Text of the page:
Social Media Challenge 3: But What Should I Post?

Social Media Challenge 1: The First Step Is Admitting You Have a Network

Social Media Challenge 2: How to Make a Social Media Calendar

Social Media Challenge 3: But What Should I Post?

Can you believe that it's week 3 already? Time sure does fly when you're tackling a rewarding and interesting challenge. Last week we talked about making a social media calendar, and I gave you a sneak peek of this week's topic: content creation.

Remember the last panel of the calendar, where I filled in the holes with different post-types we can make to keep our community interested and engaged, even when we're not creating a lot for them to engage with? If not, it's okay, Here it is again for your viewing pleasure.

There are as many different types of content and ways to post it as there are ways to communicate in a digital age. Probably more. Your community is just as unique and amazing as all of you are. There's no way to categorize that.

The one rule with content posting is that it needs to be relevant to your audience. Next week, we'll talk about the different ways you can share things on social media and go into detail about when and where they are effective. This week, I'll post a list of content options for your social media community. Your homework is to make at least one. Post it, save it for later, delete it forever; it doesn't matter as long as you start to get comfortable with content creation.

  • Holiday hours, internal policy changes, or other operational changes that may affect your followers
  • Profiles: Staff, members, industry partners, and even pets get profiled on company pages
  • Behind the scenes pictures/write-up. (Click here for an example)
  • Interviews with industry partners, clients, members, staff, or any other relevant person. (Click here for an example)
  • Define a common industry term. (Click here for an example)
  • Write a How To guide. (Click here to see examples)
  • Recap a recent project. (Click here for examples)
  • Write a manifesto. (Click here for an example)
  • Take a stand for or against something. These can be tricky. Don't pick anything that would be considered too controversial by your market. (Click here for an example)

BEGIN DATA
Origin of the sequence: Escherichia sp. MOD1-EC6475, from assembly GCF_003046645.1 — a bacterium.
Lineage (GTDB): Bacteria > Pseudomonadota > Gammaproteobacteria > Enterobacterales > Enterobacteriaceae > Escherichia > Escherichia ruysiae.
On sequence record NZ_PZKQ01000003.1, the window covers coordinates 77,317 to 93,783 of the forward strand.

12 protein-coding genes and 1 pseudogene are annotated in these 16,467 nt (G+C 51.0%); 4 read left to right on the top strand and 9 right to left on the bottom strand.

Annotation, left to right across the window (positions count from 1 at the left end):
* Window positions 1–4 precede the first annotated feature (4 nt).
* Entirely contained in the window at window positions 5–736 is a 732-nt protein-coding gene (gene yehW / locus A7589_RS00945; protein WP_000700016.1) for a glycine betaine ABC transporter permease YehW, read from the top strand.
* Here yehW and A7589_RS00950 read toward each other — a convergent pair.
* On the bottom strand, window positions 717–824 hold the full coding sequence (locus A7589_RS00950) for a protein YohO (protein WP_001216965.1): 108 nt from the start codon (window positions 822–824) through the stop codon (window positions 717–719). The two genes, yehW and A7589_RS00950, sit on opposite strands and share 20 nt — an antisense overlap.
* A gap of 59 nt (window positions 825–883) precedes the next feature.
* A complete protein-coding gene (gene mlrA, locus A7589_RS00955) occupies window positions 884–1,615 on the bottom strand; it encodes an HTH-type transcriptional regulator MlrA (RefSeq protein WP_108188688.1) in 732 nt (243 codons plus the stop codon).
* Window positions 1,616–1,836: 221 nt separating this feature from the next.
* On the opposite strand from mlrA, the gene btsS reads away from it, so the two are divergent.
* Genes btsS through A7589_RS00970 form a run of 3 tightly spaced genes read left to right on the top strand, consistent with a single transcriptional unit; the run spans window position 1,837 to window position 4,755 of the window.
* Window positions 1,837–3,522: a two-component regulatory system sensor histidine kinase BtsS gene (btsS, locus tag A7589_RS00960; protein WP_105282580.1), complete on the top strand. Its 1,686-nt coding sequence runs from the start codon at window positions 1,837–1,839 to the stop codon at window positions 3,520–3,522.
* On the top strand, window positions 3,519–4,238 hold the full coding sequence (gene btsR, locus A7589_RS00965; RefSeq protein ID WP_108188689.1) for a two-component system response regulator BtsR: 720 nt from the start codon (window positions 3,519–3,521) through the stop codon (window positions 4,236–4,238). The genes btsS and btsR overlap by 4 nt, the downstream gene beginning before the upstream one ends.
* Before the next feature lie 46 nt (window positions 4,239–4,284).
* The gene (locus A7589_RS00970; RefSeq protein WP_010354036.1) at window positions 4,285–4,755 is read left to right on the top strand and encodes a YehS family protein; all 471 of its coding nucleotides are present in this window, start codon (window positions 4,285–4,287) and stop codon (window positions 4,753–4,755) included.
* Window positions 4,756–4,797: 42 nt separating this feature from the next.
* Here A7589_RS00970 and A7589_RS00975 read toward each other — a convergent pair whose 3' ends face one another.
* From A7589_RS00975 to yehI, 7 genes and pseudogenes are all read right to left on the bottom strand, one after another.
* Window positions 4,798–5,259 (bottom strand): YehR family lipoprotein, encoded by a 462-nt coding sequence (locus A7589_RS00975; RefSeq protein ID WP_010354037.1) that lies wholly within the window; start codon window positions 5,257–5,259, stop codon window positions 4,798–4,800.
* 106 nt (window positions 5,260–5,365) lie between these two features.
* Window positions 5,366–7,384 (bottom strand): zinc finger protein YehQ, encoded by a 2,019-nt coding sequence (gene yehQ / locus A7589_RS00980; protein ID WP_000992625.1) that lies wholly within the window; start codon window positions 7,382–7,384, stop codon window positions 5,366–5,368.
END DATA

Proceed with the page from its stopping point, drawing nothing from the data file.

• Investigate something. (Click here for an example)
  • Live-blog/live-tweet an event that your community would be interested in. (Click here for an example)
  • Upload photo gallery of a recent event
  • Share a historical fact about your organization, your industry, or your community
  • Celebrate an anniversary
  • Video: Interview, montage, walk-though, ad spot, factoid, animation, etc.
  • Trivia: Did you know that our organization name came from our Founder's dog, Macy?
  • Industry news: This can be a retweet or a share from an industry partner or original content about relevant happenings in the industry
  • Mascot: If you have a mascot, this is a place where lots of fun can be had. Take pictures of them in different environments and situations. Have mascot trivia, people love a mascot
  • Write about things that tend to go wrong and how to avoid them or fix them. (Click here for an example)
  • Take inspiration from popular media. Is there a character on a new show that would be a member of your community? Is there a song about your industry that's trending?
  • Make media. Write a song, animate a short story, do a skit, as long as it's relevant to your community.
  • Make a meme. If you're the type of organization that can get silly, throw up a Success Kid or Dodg. Best to stick with only the really popular ones, and only if you and your community are frequent meme-users in order to avoid any appearance of tone-deafness (see next week)
  • Write an open letter: Either positive or negative. Again, make sure to keep it industry and community relevant.
  • Tell an industry relevant joke. Make sure to keep it clean.
  • How many communications professionals does it take to screw in a light bulb? None. Maintenance replaced that light two weeks ago, but they're still talking about it like it was a team effort.

Okay, get on one of these posts and get comfortable with content creation. Next week we tackle the most difficult thing in social media management: Tone.

Photo courtesy of Sean McCabe

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